In a very welcome departure from policy decisions of recent years, the Scottish government has announced a £500m funding package that will enable local authorities - in partnership with bus companies - to introduce bus priority and congestion busting schemes.

This is a very welcome, if long overdue, initiative. Spending on public transport infrastructure is not cheap and the list of needs is long so it is unsurprising that there is never quite enough money to go around. In recent years, the lion’s share of spending has been targeted at heavy, fixed rail infrastructure such as trains, trams and subway. A total of £1.5Bn has been spent or committed to in an effort to modernise, increase capacity and green the system.


Rail though, is the minority public transport mode compared to bus, which delivers 74% of public transport journeys in Scotland. In recent years, congestion, the cheap cost of car ownership and the subsidised rail network have all impacted on bus patronage. As usage has declined and operating costs rise bus companies are increasingly at odds between what they want to deliver as a service and the need to balance the books. Just like local authorities and national government, money is finite and decisions have had to be made.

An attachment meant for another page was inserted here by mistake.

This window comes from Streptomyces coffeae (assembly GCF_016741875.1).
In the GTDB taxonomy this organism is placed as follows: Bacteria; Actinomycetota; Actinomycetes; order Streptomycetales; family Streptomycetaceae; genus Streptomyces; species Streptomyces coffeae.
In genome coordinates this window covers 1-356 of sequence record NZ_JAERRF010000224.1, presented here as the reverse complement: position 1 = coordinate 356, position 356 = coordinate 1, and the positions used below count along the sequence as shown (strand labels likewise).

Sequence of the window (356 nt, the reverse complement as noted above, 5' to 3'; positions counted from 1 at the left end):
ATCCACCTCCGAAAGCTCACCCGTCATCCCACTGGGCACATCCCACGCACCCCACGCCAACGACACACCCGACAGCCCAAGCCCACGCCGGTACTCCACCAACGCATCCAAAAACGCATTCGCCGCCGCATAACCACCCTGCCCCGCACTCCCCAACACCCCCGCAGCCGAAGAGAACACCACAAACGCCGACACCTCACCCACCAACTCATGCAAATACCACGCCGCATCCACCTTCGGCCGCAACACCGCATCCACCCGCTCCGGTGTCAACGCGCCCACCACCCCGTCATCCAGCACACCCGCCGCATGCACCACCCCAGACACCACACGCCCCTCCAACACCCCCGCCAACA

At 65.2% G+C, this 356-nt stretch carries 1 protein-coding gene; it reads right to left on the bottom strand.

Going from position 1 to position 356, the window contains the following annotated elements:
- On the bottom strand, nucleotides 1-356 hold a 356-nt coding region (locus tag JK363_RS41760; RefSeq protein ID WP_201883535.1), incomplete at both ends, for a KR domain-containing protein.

The good news is that bus companies have continued to invest in new, greener vehicles and the air quality and carbon emissions of the bus fleet in Scotland is dropping significantly. Bus companies are limited in what they can do though so this infrastructure fund has come at a seminal moment for bus users and bus companies alike.


Modal shift is needed to get people out of cars and onto public transport. The system cannot be revolutionised at the drop of a hat so this crucial first investment in bus priority will be the acid test as to whether local authorities are willing to make the tough decisions required and whether bus can be seen as attractive enough to car users to give it a try. Undoubtedly, car drivers are not going to like it when they first learn of the plans. Experience has shown us that any sort of constraint upon the car is met with howls from the pro-car lobby. We must push on through this though because too much of a good thing can be a bad thing and in the case of the car, it is certainly the case.

Poor air quality and congestion is affecting people’s health and life chances and damaging our economy. Action is needed and thanks to the PfG announcement, lack of money now cannot be used as an easy excuse. As the pro-car lobby howl, local councillors get nervous. They worry about re-election and their own immediate job prospects. They must also remember, that bus users wield as much power in the voting booth as car drivers and they cannot go on deferring decisions through fear. The next couple of years is going to be very interesting indeed.

Ralph R Roberts is CEO at McGill’s Bus Service Ltd

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